Organisers of the Prix de l'Arc de Triomphe appealed Monday to fans from England and Ireland to come over in their droves to attend the 100th running of the iconic race as the statistics surrounding coronavirus in the French capital are improving daily.
Unlike last year when stringent Covid restrictions meant only one thousand spectators could attend, the centenary race on October 3 at Paris Longchamp will be open to a capacity crowd of 42,000.
Olivier Delloye, general manager of French racing's governing body France Galop, said advance ticket sales from England, Ireland and France were down on 2019 when the course was filled to capacity.
The Arc is a rare event in the French racing calendar in that it draws a large crowd but relies hugely on English and Irish turfistes.
The Arc was first run in 1920 -- the name of the race seen as fitting after the Allies' victory parade at the famous Parisian monument following World War I.
The 1939 and 1940 editions were not run due to World War II but the race resumed from 1941 and has been won by some of the greatest horses to have graced the sport, including Italian champion Ribot in 1955 and 1956, French legend Sea Bird (1965) and race mare Enable (2017 and 2018).
Delloye said infections from Covid-19 in the Paris area were declining daily and racegoers coming from England did not have to quarantine when they return home.
"The numbers regarding Covid are fast decreasing every day," he told reporters on Monday.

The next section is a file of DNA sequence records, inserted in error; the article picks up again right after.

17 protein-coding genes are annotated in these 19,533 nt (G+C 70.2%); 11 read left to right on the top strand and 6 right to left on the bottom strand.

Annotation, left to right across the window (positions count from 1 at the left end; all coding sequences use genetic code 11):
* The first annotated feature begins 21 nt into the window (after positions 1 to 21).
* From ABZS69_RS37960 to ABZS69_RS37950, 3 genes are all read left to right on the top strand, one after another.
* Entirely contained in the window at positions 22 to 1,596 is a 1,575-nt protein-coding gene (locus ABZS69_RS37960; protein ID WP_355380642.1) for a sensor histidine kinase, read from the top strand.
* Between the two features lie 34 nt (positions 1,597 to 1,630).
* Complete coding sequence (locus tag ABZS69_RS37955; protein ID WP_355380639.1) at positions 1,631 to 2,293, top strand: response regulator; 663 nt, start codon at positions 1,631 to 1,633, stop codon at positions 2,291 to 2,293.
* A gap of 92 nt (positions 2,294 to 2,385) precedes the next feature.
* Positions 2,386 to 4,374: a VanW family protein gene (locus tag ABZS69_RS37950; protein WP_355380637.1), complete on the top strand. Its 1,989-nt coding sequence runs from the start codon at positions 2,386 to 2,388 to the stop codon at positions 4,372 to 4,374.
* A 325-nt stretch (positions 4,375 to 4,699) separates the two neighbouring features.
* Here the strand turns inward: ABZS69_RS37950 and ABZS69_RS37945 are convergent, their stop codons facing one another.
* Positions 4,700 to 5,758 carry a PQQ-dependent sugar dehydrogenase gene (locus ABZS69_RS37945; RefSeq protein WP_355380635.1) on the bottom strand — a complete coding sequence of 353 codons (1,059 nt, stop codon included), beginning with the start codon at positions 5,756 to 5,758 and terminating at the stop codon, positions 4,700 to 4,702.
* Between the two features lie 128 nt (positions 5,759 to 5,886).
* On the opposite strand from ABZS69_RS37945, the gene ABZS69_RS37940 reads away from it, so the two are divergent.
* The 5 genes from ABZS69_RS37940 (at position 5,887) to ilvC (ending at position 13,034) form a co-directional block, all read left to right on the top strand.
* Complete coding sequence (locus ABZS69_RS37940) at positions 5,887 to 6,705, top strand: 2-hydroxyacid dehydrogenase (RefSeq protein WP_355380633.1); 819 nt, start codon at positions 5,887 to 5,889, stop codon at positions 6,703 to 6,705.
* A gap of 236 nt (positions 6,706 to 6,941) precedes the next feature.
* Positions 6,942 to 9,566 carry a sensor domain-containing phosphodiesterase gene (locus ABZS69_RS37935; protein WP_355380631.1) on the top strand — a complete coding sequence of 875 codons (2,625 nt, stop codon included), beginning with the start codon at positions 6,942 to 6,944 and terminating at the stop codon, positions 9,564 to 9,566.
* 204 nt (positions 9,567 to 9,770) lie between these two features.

"People ooming to Paris should not be afraid of the situation here in Paris. All that people need to know to gain access to the racecourse is to show a health pass," referring to the proof of either vaccination or a negative PCR or lateral flow test.
- 'Come back to the Arc' -
Delloye said spectators could under a Covid test at the gates and Irish and British visitors who pre-purchase tickets would be reimbursed if the situation regarding restrictions back home were to change in the interim.
"We noticed that spectators from England and Ireland will not come because of some restrictions and that is why today we are explaining it is easy to come to Longchamp," said Delphine Violette, Sales and Marketing director of France Galop.
"We invite England and Ireland to come back to the Arc."
Delloye said masks would be compulsory indoors and outdoors where social distancing was impossible.
Those who do make the trip will be surrounded by the silks of the 99 previous winners such as the present Aga Khan's famous green shirt with red epaulettes and a green cap which has been carried to glory four times, with the first being Akiyda in 1982.
France Galop are also endeavouring to have all living Arc-winning jockeys attend the race, including perhaps the greatest of all time, Lester Piggott, whose first of three victories came on Rheingold in 1973.
Delloye said a further carrot for English and Irish racegoers was that the winner of the 100th running was more than likely to be trained in either England or Ireland, based on present form.
"We are hoping for Snowfall and Tarnawa from Ireland and Mishriff, Adayar and Hurricane Run from England while we are desperately looking for big French runners!" he said.
Delloye said French hopes rested on Andre Fabre, who has trained an all-time record of eight Arc winners, "unveiling a great horse as he has done in the past."